Wearever Advertising on Railway Express Agency Trucks c1946-1947

by Jim Mamoulides, February 20, 2017

PenHeroWearever Post World War II Advertisement on Railway Express Agency Truck

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A rolling campaign for Wearever

In August, 2015, after a trip to the Washington, D.C. Pen Show, I was contacted by Tom Heath, who furnished the photos in this article. He told me they represented an advertising campaign on the sides of Railway Express Agency delivery trucks in New York City by David Kahn, Inc. for its newest Wearever pen lines. Also included in the set of undated photos was one of a store display. This was going to be a forensic adventure until Tom and I could meet and I could get more data.

PenHeroWearever Post World War II Advertisement on Railway Express Agency Truck

In the early to mid-20th century, before FedEx and UPS, the Railway Express Agency was the way express packages were shipped. Trains were the fastest shipping method as air freight was still developing as a business. The express package business had its start in 19th century and included such modern names as American Express and Wells Fargo. As the business grew and consolidated, service complaints rose, so in 1914 the Interstate Commerce Commission, which already oversaw the railroad industry, added oversight of express package services. When the railroads were nationalized during World War I, the American Railway Express Company was created and in 1929, it was transferred to the Railway Express Agency, jointly owned by 86 railroads to manage the express package business. The Railway Express Agency was not an actual railroad, but had offices all over the USA and directly handled express packages that traveled by train including local pickup and delivery by truck. Just like city busses, a business could buy advertising space on the sides of those Railway Express Agency trucks.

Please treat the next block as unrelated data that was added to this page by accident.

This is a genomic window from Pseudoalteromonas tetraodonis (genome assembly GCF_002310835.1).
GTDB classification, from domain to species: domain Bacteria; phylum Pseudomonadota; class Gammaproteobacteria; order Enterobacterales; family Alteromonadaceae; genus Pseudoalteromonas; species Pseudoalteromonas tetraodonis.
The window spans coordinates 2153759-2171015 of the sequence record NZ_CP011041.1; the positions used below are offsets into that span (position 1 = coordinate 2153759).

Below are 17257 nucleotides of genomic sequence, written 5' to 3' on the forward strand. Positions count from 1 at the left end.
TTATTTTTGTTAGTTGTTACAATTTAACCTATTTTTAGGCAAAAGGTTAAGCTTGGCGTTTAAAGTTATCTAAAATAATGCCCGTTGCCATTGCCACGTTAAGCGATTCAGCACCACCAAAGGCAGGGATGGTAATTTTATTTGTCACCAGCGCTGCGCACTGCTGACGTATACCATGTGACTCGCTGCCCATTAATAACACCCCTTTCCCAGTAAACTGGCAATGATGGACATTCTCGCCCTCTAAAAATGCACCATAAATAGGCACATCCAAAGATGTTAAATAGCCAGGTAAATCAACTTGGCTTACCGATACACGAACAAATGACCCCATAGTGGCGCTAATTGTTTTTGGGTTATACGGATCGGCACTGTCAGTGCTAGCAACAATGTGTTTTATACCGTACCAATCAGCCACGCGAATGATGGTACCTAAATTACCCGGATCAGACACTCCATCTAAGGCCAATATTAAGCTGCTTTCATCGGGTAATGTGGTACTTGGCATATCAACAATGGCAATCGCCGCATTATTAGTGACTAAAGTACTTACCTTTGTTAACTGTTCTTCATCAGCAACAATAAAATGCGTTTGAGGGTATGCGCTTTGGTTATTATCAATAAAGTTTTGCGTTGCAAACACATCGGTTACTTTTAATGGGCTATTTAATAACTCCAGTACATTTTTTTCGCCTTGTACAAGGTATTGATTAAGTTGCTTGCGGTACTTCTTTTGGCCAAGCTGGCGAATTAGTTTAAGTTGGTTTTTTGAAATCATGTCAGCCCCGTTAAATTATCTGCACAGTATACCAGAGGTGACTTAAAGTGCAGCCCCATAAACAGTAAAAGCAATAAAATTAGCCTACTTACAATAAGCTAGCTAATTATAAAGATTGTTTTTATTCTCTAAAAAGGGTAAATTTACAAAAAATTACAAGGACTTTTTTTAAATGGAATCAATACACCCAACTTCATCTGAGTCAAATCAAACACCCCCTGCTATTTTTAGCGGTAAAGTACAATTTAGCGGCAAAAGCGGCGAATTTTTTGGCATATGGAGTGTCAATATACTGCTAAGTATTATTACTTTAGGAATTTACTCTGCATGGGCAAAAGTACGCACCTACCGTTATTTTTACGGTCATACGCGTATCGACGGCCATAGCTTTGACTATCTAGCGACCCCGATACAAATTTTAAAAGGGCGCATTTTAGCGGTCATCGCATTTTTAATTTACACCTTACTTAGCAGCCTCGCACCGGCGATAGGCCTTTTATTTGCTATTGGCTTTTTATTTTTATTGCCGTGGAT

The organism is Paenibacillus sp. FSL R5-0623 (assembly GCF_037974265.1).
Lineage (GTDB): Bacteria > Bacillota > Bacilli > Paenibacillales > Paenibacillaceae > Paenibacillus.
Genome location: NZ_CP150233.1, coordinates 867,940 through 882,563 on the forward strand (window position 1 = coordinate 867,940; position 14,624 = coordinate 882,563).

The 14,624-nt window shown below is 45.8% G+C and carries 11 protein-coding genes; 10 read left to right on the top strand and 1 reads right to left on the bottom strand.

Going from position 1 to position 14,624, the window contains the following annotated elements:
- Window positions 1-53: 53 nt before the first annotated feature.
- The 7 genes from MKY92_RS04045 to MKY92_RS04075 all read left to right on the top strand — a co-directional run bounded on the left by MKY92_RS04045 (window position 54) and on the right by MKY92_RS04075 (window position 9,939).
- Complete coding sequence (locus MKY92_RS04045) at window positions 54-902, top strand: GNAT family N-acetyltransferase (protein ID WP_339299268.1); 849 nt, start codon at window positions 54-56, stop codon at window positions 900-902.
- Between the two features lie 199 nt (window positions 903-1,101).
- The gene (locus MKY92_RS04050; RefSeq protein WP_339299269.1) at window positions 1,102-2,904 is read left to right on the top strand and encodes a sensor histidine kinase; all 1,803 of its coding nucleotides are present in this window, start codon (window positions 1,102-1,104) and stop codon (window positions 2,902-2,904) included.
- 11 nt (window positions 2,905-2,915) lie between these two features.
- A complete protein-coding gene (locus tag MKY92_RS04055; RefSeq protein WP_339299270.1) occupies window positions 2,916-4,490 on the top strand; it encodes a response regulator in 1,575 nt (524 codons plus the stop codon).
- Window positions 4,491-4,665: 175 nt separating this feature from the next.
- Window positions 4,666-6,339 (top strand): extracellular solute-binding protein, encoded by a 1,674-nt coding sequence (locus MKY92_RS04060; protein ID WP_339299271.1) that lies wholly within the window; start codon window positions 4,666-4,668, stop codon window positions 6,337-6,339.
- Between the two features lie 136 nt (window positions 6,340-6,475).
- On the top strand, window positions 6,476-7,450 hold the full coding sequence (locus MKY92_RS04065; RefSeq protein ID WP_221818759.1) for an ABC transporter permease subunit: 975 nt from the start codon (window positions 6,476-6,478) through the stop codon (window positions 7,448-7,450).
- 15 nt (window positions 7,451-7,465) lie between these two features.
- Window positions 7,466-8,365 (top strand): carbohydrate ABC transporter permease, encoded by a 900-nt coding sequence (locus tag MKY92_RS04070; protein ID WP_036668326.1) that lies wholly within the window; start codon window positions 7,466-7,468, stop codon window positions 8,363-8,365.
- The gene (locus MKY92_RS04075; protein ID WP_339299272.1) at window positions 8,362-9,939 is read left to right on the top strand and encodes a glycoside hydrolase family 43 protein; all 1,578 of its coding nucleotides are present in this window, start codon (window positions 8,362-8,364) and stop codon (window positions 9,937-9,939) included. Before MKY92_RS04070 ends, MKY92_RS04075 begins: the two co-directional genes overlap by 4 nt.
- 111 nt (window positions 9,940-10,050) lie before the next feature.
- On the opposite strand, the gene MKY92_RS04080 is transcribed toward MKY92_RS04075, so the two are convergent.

PenHeroWearever Post World War II Advertisement on Railway Express Agency Truck

Dating these photos turned out less tricky than I thought. All the clues were there, starting with the store display photo. It includes a counter card showing the cover of the September 17, 1945 issue of Life magazine with General Douglas MacArthur on the cover. The display also shows a counter card of a Wearever advertisement that appeared in Life. This particular advertisement, showing a striped Wearever Pacemaker pen and set with pencil does not appear in the September 17, 1945 issue but in the March 25, 1946 issue, dating the card to sometime in 1946. The pens on display are too hard to make out, but the photo does help to show the type of display boxes from that year and the round clip tags on the pens.

PenHeroWearever Post World War II Store Display

The Railway Express Agency delivery truck photos show three different pens. The second photo in this article shows the Pacemaker model, easy to read in the advertisement. The Pacemaker was heavily advertised by Wearever and featured a 14 karat gold nib for only $2.75 and a matching set with pencil for $3.75. The pen came in maroon, golden brown and green striped plastic or solid black. Wearever frequently advertised the Pacemaker, Zenith and De Luxe models from 1945 to 1947, but the other two Railway Express Agency delivery truck photos don't appear in any of the major magazine advertisements I could find. Fortunately, I had a page from a 1947 Montgomery Ward catalog that showed both of these two pens, though they are unnamed.